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First goal is memorable for Smith

by Bill Roose / Detroit Red Wings
Brendan Smith scores his first career NHL goal on this play against Minnesota and Wild goalie Josh Harding. (Photo by Dave Reginek)
DETROIT – There’s plenty of expectation heaped on first-round draft picks in the NHL. And even more when it’s assumed that he could be heir apparent to the Red Wings’ blue line throne.

Playing in his fifth game as a Red Wing – but his first in front of the Joe Louis Arena faithful – Brendan Smith couldn’t have written a better Hollywood script Friday night.

The Wings rookie defenseman scored his first career NHL goal in helping the Wings to a 6-0 victory over the Minnesota Wild.
“He's a real good player, we've known for a long time,” Wings coach Mike Babcock said. “Just a matter of giving him an opportunity. I thought (Jakub) Kindl and him were excellent again, in back-to-back games. Smitty's a good skater.”

During the fourth shift of his first home game for the Wings, Smith scored the goal that he later said he’ll never forget. With his parents (Deidre and Lester) and his grandfather, Lester Smith Sr., at the game, Smith he gave Detroit a two-goal cushion in the first period.

“It was huge to have my grandfather here, I mean, when we were little kids – there are three of us and we only had two parents – so he had to jump in there and drive us,” Smith said. “He was the reason for us getting to practice a lot of times, and games. He’s pretty much the third parent there for us and he’s always been there for us, so he’s on Cloud Nine so it’s pretty exciting to have him here for my first goal.”

Smith’s goal was the result of his hustle. With the play deep in the Wild’s zone and Justin Abdelkader trying to whack the puck passed goalie Josh Harding, it was Smith who slipped down toward the crease undetected and slapped home a loose puck at 16:04.

“They had been going glass-out the whole time and made the D come out a lot, but at the same time they weren’t watching the play so I think (Danny) Cleary made a great play on the defenseman and striped the puck,” Smith said. “Once I saw that Cleary stripped the puck from (Marco) Scandella I jumped up in the rush and beat my forward, and it was kind of like a gimme.”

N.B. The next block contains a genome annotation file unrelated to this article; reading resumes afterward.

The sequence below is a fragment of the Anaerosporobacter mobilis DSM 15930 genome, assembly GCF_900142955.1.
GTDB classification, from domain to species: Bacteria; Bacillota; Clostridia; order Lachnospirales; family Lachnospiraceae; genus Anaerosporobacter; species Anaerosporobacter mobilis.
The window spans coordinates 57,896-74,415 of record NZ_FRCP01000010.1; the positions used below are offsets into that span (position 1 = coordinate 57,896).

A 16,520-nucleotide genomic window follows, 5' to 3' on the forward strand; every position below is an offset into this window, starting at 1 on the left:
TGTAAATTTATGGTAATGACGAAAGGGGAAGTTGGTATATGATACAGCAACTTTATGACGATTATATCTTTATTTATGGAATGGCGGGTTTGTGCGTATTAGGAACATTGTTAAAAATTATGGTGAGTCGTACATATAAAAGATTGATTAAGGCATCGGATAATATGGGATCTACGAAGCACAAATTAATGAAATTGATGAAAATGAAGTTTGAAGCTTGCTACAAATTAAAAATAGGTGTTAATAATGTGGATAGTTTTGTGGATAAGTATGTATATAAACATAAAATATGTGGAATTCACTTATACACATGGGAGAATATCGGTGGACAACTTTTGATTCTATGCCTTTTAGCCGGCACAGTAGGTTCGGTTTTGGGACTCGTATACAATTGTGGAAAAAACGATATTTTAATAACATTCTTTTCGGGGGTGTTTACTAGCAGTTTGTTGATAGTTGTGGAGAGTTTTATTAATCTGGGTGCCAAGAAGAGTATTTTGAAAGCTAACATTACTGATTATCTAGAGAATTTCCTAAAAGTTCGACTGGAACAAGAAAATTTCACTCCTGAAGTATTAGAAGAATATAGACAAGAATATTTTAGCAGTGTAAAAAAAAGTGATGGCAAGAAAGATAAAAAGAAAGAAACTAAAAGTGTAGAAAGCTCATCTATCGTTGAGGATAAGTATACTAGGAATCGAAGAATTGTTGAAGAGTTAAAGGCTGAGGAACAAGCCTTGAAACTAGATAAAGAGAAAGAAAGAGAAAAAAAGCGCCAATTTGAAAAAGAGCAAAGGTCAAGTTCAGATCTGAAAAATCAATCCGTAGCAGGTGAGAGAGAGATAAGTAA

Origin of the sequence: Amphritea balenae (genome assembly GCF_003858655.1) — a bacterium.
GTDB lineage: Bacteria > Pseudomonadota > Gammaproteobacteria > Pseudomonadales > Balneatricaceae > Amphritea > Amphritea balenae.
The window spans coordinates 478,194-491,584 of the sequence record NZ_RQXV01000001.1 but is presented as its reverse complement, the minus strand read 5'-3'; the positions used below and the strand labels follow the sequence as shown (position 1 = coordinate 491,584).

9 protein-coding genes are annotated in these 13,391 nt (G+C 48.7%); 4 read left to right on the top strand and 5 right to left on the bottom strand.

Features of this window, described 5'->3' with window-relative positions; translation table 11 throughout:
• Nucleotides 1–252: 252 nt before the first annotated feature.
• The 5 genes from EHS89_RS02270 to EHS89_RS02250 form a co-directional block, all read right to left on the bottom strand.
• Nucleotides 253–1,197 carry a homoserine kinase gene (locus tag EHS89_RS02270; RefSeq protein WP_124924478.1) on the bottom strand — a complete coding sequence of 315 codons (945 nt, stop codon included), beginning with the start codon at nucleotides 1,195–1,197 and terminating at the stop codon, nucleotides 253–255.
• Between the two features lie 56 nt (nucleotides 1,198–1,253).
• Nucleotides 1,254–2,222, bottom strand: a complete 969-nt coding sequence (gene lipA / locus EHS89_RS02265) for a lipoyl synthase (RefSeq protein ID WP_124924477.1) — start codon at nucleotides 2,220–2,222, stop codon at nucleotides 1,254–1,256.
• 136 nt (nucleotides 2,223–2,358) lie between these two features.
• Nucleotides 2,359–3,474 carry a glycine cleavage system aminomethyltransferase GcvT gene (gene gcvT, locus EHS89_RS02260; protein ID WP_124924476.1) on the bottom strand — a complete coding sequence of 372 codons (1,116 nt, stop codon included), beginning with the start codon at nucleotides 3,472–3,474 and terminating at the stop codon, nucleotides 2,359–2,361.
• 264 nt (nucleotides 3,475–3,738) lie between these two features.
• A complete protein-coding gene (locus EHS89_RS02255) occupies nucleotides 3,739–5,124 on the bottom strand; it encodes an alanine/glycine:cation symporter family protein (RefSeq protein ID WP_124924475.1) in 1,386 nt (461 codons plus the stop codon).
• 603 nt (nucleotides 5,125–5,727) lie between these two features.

A first-round selection in 2007, Smith chose the U.S. college route over junior hockey. He went to the University of Wisconsin where he had a very success career and led the nation in scoring among defensemen with 15 goals and 52 points as a junior last season. He was one of 10 finalists for the Hobey Baker Award, given annually to the nation’s top collegiate hockey player.
Last November, Smith was called up for the first time in his NHL when Ian White, who suffered a fractured jaw, was prohibited from traveling on a four-game road trip out west.

Smith earned high praise for the three games that he played, collecting two assists. While he knew he was up with the club as a fill-in for White, this call-up is much different.

“I thought I played pretty well out west and that’s how I want to play to be honest, very simple and pick my chances,” Smith said. “Obviously as an offensive defenseman, you’ve got to choose the right time to jump up in the rush and the right time to pinch.

“I have to play simple, and for me I have to play this method, the KISS method that everyone keeps telling me about, “Keep It Simple, Stupid.” It’s a thing where you want to keep it simple and play within your own abilities and when you get those chances then you can take advantage of them. But mostly, play simple and make that first good pass, good pivots and play good defensively.”

Babcock has raved about Smith’s skill level, telling some reporters in the past that he believed the 23-year-old from suburban Toronto should have been in the NHL all along. Unfortunately, Smith got caught up in the numbers with the team’s deep roster.